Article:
Matthews, who has taught at VRMS for the past seven years, actually first stepped to the head of her own class in 1960 in Troy City, Ala., before desegregation had taken place in the state. Eight years later, she was one of the first African-American teachers to be chosen to teach in an integrated school.
“It’s amazing to think back at that time,” she said. “We had great seminars and workshops preparing us for integration so that it would work well. They selected certain teachers to go into schools that they thought would work well with this transition and I was chosen.”
Matthews retired from Alabama after 36 years and bought what was to be a vacation home on a Carroll County lake because she likes to fish. However, her love of teaching was still too ingrained and after her realtor told her she was too young to retire she secured a job at Bay Springs Middle School.
“I didn’t plan to teach again when I came to Georgia,” she said. “I bought a lake house here to vacation in because I had a beautiful home in Montgomery that I still have because I always thought I’d go back, but after awhile being here I made Georgia my home.”
After a year at BSMS, she thought she might retire again. However, when she found out that Temple Middle School was looking for a language arts teacher she decided to take the job. She spent three years at TMS before leaving to work at Villa Rica Middle School.
“It’s almost like ‘The Godfather,’” she said. “Every time I tried to leave they pulled me back in, but I wasn’t ready to give it up. I just thought I was ready.”
Seven years after taking the job at Villa Rica Middle School — and 11 years after retiring the first time — Matthews said this time she’s really ready to retire.
“I love doing this, I really do,” she said. “But I want to travel, I want to fish, I want to have my coffee at 8 o’clock instead of 6. There will never be a day when I don’t want to teach, but I’ll always be teaching something, even if it’s just the world and life experiences. I intend to teach whoever I come in contact with because I don’t know how to stop.”
Matthews said it was the students who kept drawing her back to teaching even though she could have retired nearly two decades ago with a full pension.
“I found there was so much the children didn’t know about their past, who they were and the world itself,” she said. “I would ask questions and they would have no clue, and I thought I could fill in the gaps for them. Having taught that many years and having been so many places around the world, I thought I had so much prime experience I could bring to them.”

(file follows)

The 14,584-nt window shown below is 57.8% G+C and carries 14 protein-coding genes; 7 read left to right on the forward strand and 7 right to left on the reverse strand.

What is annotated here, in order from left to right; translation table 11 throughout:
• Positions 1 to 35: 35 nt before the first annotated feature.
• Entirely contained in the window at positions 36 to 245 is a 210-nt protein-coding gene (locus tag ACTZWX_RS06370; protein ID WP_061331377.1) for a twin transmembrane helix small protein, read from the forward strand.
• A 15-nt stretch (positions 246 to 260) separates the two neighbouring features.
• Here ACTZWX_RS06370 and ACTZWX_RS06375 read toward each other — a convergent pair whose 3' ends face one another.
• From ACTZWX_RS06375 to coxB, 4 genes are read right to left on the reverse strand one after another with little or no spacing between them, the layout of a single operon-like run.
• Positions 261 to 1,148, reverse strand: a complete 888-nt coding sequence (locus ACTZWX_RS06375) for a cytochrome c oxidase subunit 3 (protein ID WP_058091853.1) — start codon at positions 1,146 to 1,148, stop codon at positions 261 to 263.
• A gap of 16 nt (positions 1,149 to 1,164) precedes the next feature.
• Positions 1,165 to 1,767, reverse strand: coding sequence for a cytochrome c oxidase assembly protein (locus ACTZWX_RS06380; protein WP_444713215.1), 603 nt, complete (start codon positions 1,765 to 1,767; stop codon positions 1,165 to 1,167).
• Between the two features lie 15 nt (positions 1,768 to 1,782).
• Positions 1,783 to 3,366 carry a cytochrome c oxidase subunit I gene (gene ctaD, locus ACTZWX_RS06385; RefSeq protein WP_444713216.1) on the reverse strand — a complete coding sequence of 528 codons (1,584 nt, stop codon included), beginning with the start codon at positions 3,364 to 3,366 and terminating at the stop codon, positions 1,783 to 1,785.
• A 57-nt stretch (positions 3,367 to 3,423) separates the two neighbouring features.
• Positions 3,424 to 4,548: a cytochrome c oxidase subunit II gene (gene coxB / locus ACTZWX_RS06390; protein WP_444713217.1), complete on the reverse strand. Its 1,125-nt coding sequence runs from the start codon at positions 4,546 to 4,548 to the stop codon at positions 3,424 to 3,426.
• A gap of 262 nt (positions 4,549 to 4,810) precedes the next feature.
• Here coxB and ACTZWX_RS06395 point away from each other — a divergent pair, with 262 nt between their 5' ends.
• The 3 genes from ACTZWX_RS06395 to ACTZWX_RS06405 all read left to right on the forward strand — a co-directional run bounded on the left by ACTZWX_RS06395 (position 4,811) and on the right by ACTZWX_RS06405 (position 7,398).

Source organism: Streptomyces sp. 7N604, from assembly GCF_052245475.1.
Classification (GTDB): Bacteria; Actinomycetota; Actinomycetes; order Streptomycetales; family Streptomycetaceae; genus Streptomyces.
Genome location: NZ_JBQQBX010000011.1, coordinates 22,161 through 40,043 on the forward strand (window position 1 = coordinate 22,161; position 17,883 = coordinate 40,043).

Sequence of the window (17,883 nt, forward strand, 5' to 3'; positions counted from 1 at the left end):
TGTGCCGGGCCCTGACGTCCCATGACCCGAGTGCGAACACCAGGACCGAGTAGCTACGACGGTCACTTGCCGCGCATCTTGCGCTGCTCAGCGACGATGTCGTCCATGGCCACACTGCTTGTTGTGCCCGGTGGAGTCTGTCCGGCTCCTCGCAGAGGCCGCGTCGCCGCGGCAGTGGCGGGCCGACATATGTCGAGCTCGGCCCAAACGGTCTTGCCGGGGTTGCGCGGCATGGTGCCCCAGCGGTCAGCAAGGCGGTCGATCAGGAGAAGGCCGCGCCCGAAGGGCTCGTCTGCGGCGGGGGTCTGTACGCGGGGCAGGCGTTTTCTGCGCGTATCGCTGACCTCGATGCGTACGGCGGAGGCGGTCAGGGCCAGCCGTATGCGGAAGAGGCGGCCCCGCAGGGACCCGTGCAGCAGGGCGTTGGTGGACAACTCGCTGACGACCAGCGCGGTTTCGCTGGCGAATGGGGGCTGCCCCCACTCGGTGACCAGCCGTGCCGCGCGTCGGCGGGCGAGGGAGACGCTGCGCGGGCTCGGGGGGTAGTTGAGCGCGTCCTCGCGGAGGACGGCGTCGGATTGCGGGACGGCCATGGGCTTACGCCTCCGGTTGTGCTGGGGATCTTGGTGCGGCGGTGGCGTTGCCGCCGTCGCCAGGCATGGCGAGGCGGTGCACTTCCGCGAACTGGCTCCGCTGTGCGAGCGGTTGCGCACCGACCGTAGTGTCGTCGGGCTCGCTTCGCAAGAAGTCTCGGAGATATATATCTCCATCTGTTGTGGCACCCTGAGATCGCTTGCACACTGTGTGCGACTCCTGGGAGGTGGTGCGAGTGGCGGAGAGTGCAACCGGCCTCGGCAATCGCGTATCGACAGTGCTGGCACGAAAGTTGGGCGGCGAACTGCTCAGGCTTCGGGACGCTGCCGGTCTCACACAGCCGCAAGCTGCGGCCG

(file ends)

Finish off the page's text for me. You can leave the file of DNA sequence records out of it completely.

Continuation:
Though she’s taught everything from first grade to eighth grade during her nearly five decades in the classroom, her favorite subject to teach is literature. The fact that she could teach language arts and literature at Bay Springs Middle, Temple Middle and Villa Rica Middle is one reason she taught another 11 years beyond her original retirement from Alabama.
“I love literature and I was given the opportunity to teach something I enjoy,” she said. “I would write poems, read my poems and let the students write poems. That interaction was so great and I realized I love to teach because I love to see them learn. When they discover something, I love to see it in their faces. Plus the little notes from students saying ‘I love you’ and all that helped too.”
Matthews has seen a world of change in all her years in a classroom — both positive and negative — but rather dwell on what is, what was and what could have been, she looks at each year with fondness for what it taught her.
“It’s not even the same world from when I started to now. It’s hard to describe because it’s hard to compare different generations,” she said.
Her most recent retirement will actually be her first real break since before she started school as a little girl — though she did take off a total of four school years when she had children. When she graduated high school, she started college the following week. She graduated college in three years by attending school year-round and the dean of her school recommended her for a teaching job and she started two weeks after graduation.
“I come from four generations of teachers,” she said. “I didn’t have much of a choice; I was going to be a teacher. Then, when I did, I found out I actually enjoyed it.”
In keeping with her plans to continue teaching outside of the classroom, Matthews walks away this week with parting advice to current and future teachers.
“If I could give advice to future teachers, I’d say, ‘READ!’” she said. “Stay abreast of current, local, national and world events; not just the subject being taught. Encourage students to read, to think, and to question everything. Make the past and the present relevant, while teaching for the future.”